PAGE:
Interestingly, almost every favourable review takes the time to point out the various reasons this book shouldn’t work; it’s overblown, relentlessly tragic and written in a writing style generally agreed to vary vastly in quality across 700 odd pages. However it is those things which makes it stand out so much in the current literary scene. It is a deeply unfashionable book, a work by a writer with a singular vision brilliantly out of step with her peers. The Guardian detected something peculiarly nineties about its themes, citing the misery memoir A Child Called It, the film Girl, Interrupted, Jeffrey Eugenides’ The Virgin Suicides and the Manic’s Richey Edwards as cultural reference points. There is some truth in this, but while there was a certain type of showoff-y glamour to that Generation X brand of misery, A Little Life is the story of a man who hides his pain, self-harms in secret and keeps the pain of his childhood buried. He refuses to see a councillor and hides his scarred body. Richey Edwards may have written of the “beautiful dignity of self-abuse” but there is no hiding from the rotting of human flesh and the risk of infection in Yanagihara’s florid descriptions of Jude’s cutting sprees. Take, for example:
“He cut himself more and more; he began cutting around the scars themselves, so that he could actually remove wedges of flesh, each piece topped with a silvery sheen of scar tissue, but it didn’t help, not enough.”
While Jude’s story is so extreme it has been described as allegorical or fairytale-like, Yanagihara’s voice is at the same time revelatory on basic human experiences and emotions associated with sexual abuse and self-harm. Even the reader who considers themselves sensitive to and knowledgeable on the issue may find themselves recoiling at the reality. The passage above may be gory but it forces the reader to confront the practicality of years and years of bodily mutilation – you run out of flesh to cut. She really goes there, as gruesome as it may be, and it works. A large part of the book concerns the struggle of trying to convince someone of the worth of staying alive when they are in constant pain. Jude simply doesn’t want to exist anymore:
“He had visions of taking an ice pick and jamming it through his ear, into his brain, to stop the memories. He dreamed of slamming his head against the wall until it split and cracked and the grey meat tumbled out with a wet, bloody thunk. He had fantasies of emptying a container of gasoline over himself and then stricking a match, of his mind being gobbled by fire. He bought a set of X-ACTO blades and held three of them in his palm and made a fist around them and watched the blood drip down from his hand into the sink as he screamed into the quiet apartment.”
In its earnest and emotional portrayal of love, friendship and the aftershocks of abuse and trauma, this novel is about as far away from postmodernism as you can get. In fact, it is set in a perpetual and unplaceable modernity, something which has divided critics. Although the characters have email and mobile phones, 9/11 never happens in their New York and there is no pronounced difference in the historical and cultural landscape as Jude and his friend’s progress from childhood into their fifties. There are few real life pop culture references, but Yanagihara skilfully manages to evoke an unspecific urban 90s/00s through her writing on JB’s art pieces or Malcolm’s architecture projects. There is a mild satire in her enjoyable and instantly recognisable descriptions of the fictional productions Willem stars in such as The Poisoned Apple, a study of the last years of Alan Turning’s life. While there is a wit and sass in her depictions of her characters, A Little Life is fundamentally concerned with the heart and soul rather than making clever observations about society.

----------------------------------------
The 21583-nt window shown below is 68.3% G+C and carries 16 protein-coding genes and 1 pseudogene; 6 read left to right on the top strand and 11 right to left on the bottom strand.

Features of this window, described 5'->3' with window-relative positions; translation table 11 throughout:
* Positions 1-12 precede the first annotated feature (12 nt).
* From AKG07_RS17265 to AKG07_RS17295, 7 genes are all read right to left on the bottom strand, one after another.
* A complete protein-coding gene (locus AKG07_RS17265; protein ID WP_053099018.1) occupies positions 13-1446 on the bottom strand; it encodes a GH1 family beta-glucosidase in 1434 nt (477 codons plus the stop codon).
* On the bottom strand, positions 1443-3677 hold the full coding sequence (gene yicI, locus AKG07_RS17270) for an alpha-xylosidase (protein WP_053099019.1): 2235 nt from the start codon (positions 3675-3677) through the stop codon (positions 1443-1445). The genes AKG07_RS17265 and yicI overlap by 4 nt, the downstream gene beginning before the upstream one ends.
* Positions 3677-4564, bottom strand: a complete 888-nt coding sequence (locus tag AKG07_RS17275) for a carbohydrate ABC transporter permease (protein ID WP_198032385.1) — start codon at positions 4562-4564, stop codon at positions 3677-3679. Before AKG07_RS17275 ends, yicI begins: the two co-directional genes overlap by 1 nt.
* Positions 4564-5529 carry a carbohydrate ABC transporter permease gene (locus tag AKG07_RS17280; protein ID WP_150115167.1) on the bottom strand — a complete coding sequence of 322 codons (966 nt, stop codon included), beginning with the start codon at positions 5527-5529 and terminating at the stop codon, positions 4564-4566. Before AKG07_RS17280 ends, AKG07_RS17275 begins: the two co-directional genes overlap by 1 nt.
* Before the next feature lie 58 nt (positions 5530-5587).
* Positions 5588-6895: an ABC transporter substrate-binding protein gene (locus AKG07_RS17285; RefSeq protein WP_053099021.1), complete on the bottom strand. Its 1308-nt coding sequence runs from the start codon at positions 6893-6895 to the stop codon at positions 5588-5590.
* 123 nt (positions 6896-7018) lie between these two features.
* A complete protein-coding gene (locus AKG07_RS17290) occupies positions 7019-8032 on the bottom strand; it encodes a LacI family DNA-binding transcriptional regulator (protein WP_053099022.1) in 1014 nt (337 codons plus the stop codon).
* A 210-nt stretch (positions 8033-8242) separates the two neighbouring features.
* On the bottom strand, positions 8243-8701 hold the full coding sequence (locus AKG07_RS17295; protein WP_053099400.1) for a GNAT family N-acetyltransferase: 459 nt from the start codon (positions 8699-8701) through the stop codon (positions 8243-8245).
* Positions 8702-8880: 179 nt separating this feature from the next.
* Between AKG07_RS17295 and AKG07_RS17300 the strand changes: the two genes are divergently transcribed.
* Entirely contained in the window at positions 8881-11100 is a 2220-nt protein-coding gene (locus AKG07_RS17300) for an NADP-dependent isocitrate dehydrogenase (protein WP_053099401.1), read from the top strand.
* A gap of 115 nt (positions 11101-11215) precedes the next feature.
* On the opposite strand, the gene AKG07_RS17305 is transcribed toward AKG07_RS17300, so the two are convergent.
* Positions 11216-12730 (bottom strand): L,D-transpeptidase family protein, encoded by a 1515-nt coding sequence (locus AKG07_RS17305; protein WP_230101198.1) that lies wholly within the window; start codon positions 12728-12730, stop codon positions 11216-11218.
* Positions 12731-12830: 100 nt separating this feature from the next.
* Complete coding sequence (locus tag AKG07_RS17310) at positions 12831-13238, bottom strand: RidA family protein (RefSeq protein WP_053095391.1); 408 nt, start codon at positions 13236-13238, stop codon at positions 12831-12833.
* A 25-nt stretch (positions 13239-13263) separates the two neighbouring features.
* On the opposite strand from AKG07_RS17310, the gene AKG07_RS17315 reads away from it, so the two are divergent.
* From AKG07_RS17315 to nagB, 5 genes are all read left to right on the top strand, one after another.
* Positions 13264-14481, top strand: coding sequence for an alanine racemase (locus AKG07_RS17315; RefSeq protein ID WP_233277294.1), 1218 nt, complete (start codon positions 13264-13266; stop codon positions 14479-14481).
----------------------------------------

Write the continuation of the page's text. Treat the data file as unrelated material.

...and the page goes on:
The New York Times, while praising her ‘subversive brilliance’ griped that “Yanagihara’s success in creating a deeply afflicted protagonist is offset by placing him in a world so unrealized it almost sees allegorical, with characters so flatly drawn they seem more representative of people than the actual thing.” There is some truth in this, though it is Jude himself who seems to have little personality beyond being immensely troubled and stubborn (likes: cutting, dislikes: himself.) There is also a sense of unreality in the main character’s success and wealth. However, this means she is free to do with her characters as she wishes, without the concern for a trivial thing such as a lack of cash. She takes the kitchen sink right out of the drama. In this aspect the work is reminiscent of the A M Holmes novels This Book Will Save Your Life and May We Be Forgiven, where the characters are similarly minted and in crisis, the plot free from the constraints of a budget. Social realism this is not. There is however a side plot of one character’s decent into drug addiction which is a wonderfully observed piece of writing, depicting with feeling the cycle of boredom and shame associated with addiction. The book could have done with more of this, and more of the lives of JB, Malcolm and Willem more generally.